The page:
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Wag of Forse, settlement 800m WSW of Forse House

A Scheduled Monument in Wick and East Caithness, Highland

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Coordinates

Latitude: 58.2982 / 58°17'53"N

Longitude: -3.3582 / 3°21'29"W

OS Eastings: 320484

OS Northings: 935200

OS Grid: ND204352

Mapcode National: GBR L62S.NCV

Mapcode Global: WH6F3.DP2D

Entry Name: Wag of Forse, settlement 800m WSW of Forse House

Scheduled Date: 26 September 1934

Last Amended: 30 January 2003

Source: Historic Environment Scotland

Source ID: SM2301

Schedule Class: Cultural

Category: Prehistoric domestic and defensive: settlement

Location: Latheron

County: Highland

Electoral Ward: Wick and East Caithness

Traditional County: Caithness

Description

The monument comprises the site known as the Wag of Forse, a complex late prehistoric settlement partly excavated in the mid 20th century. It has been scheduled for many years (since 1934), but this extension increases the protected area to include additional areas of archaeological significance, especially to the N and S of the main structures.

Alexander Curle excavated the Wag of Forse in 1939, 1947 and 1948. It presents a complex sequence of structures, all apparently of middle to late Iron Age date (c. 300 BC to 600 AD, very approximately). The sequence appears to start with several simple round or oval stone-built houses. These are overlain and largely destroyed by a circular structure, which resembles a broch in diameter and external appearance but of aberrant plan (alternatively, it may be that this structure was intended to be a normal broch, but was either never completed or systematically altered after construction). This large circular structure, referred to by the excavator as "the primary wag", appears to have stood in an oval enclosure defined by a turf wall with a shallow outer ditch. This structure was in turn replaced and partially overlain by a collection of "wags", substantial but apparently non-defensive buildings with internal upright stone slabs, possibly roof supports. There are at least three such structures, two rectangular with rounded ends, and one figure-of-eight on plan, containing two interconnected sub-circular cells. The latter structure may slightly post-date the rectangular ones.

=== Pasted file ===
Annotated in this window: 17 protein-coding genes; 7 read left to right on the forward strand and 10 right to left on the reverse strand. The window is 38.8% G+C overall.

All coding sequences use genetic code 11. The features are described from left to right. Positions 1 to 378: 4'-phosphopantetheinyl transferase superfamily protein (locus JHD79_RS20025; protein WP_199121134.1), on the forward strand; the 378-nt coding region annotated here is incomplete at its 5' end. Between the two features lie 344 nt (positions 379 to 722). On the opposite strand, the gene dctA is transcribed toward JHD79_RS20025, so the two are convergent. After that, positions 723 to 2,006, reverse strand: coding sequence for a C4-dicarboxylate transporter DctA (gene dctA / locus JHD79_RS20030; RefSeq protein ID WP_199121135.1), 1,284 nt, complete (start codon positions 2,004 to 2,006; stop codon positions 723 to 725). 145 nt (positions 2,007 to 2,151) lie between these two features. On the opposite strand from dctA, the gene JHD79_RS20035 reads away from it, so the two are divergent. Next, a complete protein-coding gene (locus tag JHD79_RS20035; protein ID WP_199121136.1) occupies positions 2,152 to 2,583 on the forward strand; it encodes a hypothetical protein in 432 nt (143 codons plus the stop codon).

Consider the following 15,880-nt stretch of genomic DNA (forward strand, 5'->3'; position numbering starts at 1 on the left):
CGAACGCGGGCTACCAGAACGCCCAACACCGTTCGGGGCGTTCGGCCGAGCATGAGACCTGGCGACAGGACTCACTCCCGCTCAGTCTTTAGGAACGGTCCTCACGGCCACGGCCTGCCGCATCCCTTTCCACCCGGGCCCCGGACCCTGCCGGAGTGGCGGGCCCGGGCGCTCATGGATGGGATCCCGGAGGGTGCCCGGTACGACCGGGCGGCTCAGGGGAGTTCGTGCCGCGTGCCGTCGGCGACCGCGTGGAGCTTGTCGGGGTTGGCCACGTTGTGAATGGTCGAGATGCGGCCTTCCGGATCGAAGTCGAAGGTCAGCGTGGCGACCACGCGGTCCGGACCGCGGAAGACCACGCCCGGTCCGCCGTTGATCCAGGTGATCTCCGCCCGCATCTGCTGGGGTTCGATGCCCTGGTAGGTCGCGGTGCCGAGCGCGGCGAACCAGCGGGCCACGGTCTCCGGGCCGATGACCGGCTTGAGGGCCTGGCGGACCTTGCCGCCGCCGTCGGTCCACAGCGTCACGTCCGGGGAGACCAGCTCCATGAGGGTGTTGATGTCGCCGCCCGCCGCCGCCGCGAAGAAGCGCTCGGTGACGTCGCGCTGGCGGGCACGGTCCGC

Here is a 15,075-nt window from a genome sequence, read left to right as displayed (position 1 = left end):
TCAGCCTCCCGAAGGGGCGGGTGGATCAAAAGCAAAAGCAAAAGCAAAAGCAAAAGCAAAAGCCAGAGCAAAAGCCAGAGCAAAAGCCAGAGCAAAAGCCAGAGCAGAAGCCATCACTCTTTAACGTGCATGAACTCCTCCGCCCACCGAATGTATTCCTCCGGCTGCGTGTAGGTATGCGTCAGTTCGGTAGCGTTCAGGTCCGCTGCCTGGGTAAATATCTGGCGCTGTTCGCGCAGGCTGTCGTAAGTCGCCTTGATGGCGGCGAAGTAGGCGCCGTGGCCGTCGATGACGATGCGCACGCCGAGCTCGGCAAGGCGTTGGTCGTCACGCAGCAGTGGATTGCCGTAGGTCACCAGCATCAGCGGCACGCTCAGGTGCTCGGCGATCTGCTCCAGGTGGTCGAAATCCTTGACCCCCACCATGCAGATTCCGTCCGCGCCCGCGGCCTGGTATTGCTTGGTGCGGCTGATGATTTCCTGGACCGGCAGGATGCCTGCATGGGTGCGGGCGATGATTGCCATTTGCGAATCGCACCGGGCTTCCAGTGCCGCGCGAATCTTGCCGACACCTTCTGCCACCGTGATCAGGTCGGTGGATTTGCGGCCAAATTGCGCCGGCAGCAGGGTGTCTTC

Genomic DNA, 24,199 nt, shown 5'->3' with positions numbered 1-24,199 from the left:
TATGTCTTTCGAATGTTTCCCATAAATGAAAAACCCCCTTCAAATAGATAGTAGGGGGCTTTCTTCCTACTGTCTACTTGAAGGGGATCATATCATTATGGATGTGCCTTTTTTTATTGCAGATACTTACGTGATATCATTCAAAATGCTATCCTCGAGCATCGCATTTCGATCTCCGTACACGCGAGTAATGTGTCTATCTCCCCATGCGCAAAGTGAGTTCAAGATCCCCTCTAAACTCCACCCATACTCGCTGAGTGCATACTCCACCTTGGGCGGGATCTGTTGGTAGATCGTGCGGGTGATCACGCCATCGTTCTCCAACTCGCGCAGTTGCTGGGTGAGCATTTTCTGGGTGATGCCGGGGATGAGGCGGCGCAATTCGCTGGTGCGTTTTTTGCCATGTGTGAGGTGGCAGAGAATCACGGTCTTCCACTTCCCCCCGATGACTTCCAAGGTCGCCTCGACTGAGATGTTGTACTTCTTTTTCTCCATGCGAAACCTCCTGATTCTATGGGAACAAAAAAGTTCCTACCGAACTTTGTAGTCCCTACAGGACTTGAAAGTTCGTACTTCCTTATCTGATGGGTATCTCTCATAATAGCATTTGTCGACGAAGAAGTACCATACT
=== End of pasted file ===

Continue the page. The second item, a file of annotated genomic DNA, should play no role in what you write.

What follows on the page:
The structures described above did not represent the whole archaeological content of this site, simply the portions that have been excavated. The present appearance of the site makes it possible to unravel only part of the picture revealed by the excavations, as spoil heaps, later collapse and vegetation all obscure the sequence to some extent. It is apparent that additional structures survive unexcavated, especially to the N and S. These also include later walls, associated with more recent agricultural use of the area.

The area now to be scheduled is irregular on plan, largely bounded by a line running 5m outside a more recent ruined boundary wall on all sides except the NW. It measures a maximum of 193m NNE-SSW by 86m transversely, to include all of the structures described and an area around them in which additional remains are clearly present below the ground surface. This area is indicated in red on the accompanying map. It should be noted that on the SW, S and SE sides, the area now to be scheduled abuts a monument proposed for scheduling separately.

Source: Historic Environment Scotland

Statement of Scheduling

The monument is of national importance as an outstanding site in the history of archaeological research into the Iron Age in Northern Scotland. It demonstrates a sequential arrangement of structures that is frequently reflected on other northern excavated sites: simple houses, a large circular defensive structure and later complex but non-defensive houses. The details of the defensive structure (especially its similarities to and differences from brochs and duns) and of the subsequent buildings, are unusual, and have been called on in support of a variety of theories regarding the evolution of late prehistoric society and the immigrant or native origin of building styles. The site is the type location for 'wags', post-broch structures with clear affinities to the wheelhouses of Shetland and the Outer Hebrides. Wags can occur both on broch sites in fertile areas and alone in very marginal land far up river valleys. Wags are often regarded as evidence for change to a more cattle-based agricultural system, on account of their structural details and their locations. Despite Curle's excavations, the site has enormous potential for research by further excavation and through analysis of the exposed remains. Further to this, it is important as it is also adjacent to an extensive area of varied settlement remains of various dates, with which it undoubtedly had functional links.

Source: Historic Environment Scotland

Sources

Bibliography

RCAHMS records the site as ND23NW 1 amd 7.

Curle, A. O. (1941), 'An account of the partial excavation of a "wag" or galleried building at Forse, in the Parish of Latheron, Caithness', Proc Soc Antiq Scot, 75, 23-39.

Curle, A. O. (1948), 'The excavation of the "wag" or prehistoric cattle-fold at Forse, Caithness, and the relation of "wags" to brochs, and implications arising therefrom', Proc Soc Antiq Scot, 80, 11-25.

Source: Historic Environment Scotland

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